Christine Garcia

“Where We Are” highlights where we are as a field on matters current and compelling. In these invited contributions, we bring together a small group of scholars at the forefront of a particular issue or practice, who together issue a progress report of sorts in 800-1200 words.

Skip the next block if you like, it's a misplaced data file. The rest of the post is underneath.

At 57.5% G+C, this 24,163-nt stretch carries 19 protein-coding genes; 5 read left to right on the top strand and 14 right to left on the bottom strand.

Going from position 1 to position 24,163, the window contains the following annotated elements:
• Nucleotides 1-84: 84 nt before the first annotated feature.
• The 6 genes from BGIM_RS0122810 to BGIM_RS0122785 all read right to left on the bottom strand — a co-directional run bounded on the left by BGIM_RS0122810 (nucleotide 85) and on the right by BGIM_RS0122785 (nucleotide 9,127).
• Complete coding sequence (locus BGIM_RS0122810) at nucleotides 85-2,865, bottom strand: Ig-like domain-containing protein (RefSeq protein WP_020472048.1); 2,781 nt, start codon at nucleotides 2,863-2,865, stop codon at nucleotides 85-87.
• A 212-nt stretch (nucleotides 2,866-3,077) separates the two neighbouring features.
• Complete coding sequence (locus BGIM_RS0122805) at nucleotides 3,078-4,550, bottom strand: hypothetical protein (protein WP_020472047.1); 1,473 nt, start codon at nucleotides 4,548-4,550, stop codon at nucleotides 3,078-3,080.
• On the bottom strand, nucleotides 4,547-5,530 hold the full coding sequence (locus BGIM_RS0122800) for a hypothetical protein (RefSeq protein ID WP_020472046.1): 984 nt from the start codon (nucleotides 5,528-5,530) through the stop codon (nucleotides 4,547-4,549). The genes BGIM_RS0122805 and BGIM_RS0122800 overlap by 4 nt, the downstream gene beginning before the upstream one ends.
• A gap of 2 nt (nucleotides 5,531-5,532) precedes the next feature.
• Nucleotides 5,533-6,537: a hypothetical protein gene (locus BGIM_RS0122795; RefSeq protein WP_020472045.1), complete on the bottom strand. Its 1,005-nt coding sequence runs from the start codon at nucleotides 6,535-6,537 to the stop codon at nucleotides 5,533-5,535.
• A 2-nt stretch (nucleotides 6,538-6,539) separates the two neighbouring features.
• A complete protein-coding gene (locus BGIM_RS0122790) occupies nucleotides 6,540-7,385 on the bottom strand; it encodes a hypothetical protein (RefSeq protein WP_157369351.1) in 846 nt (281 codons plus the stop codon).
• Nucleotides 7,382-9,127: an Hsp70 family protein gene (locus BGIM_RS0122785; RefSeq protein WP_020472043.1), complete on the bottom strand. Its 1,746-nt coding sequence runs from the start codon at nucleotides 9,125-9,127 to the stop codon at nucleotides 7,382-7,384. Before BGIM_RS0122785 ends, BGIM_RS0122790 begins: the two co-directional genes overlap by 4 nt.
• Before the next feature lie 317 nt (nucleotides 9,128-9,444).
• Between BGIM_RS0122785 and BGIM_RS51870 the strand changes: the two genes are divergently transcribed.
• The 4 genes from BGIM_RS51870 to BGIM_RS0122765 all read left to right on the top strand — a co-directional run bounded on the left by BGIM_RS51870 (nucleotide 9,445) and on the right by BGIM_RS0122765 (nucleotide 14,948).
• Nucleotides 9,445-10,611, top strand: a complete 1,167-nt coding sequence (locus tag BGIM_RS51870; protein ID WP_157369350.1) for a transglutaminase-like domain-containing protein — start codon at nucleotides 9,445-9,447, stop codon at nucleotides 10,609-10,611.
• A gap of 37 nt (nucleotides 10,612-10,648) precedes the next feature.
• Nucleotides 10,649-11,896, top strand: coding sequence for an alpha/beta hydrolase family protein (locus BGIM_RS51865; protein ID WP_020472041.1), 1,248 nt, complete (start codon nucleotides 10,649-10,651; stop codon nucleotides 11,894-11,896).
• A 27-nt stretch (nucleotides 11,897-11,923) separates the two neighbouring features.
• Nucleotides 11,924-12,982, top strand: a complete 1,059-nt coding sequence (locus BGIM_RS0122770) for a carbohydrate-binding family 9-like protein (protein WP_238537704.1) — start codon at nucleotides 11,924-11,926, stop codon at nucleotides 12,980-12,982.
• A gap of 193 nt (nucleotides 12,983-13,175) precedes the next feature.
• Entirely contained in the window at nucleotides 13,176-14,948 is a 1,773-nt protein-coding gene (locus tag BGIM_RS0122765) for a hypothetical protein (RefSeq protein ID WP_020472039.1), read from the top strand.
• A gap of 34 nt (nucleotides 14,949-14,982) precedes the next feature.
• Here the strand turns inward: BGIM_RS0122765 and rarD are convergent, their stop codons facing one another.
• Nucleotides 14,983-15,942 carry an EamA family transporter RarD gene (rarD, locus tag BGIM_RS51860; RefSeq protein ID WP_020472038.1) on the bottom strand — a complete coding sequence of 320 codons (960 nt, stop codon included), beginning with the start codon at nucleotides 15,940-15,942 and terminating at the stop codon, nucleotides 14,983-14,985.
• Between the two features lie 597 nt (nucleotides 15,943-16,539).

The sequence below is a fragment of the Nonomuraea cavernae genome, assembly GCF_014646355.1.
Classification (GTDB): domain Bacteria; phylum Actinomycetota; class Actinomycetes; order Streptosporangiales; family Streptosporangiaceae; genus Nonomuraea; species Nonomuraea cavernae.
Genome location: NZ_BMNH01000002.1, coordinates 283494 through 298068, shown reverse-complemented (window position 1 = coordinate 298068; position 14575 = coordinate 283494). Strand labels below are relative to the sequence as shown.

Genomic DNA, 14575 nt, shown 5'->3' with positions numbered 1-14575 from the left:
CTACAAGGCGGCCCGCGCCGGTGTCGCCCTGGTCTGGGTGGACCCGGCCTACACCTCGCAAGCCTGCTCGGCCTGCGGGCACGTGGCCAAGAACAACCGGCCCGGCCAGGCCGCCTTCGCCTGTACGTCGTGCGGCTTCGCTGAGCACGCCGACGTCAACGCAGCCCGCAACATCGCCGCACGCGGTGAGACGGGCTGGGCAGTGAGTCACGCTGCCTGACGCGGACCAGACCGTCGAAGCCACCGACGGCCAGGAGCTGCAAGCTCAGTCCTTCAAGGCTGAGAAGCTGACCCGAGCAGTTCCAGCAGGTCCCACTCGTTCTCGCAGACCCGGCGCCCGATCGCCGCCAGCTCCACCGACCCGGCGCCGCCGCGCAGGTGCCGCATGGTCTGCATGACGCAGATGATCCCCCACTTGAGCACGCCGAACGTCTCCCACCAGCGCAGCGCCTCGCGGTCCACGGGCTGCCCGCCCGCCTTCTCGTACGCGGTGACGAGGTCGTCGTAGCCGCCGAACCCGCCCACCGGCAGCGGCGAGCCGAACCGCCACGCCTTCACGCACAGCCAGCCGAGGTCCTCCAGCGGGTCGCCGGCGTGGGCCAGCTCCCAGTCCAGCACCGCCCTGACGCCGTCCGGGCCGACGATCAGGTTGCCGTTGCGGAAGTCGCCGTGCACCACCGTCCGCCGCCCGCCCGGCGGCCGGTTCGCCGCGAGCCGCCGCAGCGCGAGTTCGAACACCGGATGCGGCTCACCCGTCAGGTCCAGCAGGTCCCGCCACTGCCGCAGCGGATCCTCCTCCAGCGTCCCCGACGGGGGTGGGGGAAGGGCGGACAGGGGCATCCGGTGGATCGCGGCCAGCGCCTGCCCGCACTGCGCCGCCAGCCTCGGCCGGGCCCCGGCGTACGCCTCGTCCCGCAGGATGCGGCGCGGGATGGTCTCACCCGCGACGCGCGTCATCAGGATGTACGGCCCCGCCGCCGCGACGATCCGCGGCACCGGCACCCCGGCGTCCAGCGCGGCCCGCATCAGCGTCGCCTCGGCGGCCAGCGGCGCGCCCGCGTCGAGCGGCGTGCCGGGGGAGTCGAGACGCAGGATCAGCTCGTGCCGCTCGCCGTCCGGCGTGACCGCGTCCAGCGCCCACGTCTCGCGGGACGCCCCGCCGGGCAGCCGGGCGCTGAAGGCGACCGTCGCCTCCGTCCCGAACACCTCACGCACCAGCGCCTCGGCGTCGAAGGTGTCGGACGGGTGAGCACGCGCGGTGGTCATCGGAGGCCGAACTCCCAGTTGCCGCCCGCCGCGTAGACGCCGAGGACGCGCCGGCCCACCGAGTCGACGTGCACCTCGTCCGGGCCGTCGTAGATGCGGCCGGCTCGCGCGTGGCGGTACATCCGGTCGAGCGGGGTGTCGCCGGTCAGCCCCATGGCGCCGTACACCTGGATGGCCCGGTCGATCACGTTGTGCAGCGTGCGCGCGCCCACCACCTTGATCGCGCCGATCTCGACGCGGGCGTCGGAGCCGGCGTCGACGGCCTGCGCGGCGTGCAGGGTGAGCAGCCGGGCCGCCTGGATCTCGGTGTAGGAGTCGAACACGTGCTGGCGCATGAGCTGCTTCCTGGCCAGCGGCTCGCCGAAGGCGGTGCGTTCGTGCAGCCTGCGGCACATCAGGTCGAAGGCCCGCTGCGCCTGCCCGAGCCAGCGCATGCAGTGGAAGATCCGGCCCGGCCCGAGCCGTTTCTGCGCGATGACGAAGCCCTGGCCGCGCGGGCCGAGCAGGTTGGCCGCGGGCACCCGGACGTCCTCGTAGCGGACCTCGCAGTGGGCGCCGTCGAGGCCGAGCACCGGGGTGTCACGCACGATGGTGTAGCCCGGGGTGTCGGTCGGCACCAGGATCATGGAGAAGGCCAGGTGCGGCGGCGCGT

“Latinx” is an intersectional identity term meant to be used by gender fluid and gender nonconforming people, LGBTQIA persons, cisgender men and women, and those taking a political stance that ethnicity and gender exist on a spectrum and are not dichotomous. The term was conceived around 2004 and popularized on social media outlets, experienced a waning in usage for a few years, and has since reemerged, most noticeably around 2014, on forums helmed by and dedicated to Afro-Latinx and indigenous-centered Spanish speaking people (Gamio). The conceptualization of the “x” is rooted in the decolonization of the terms Latina/Latino on two levels: first, confronting and challenging the gender binary, and second, rejecting the silencing and erasure of Afro-Latinx and indigenous languages by standard Spanish, the language of the colonizer of much of Latin America and the Southwestern United States. The term “Latinx” has since entered mainstream use, and, as an emergent term, it continues to be defined and contested.

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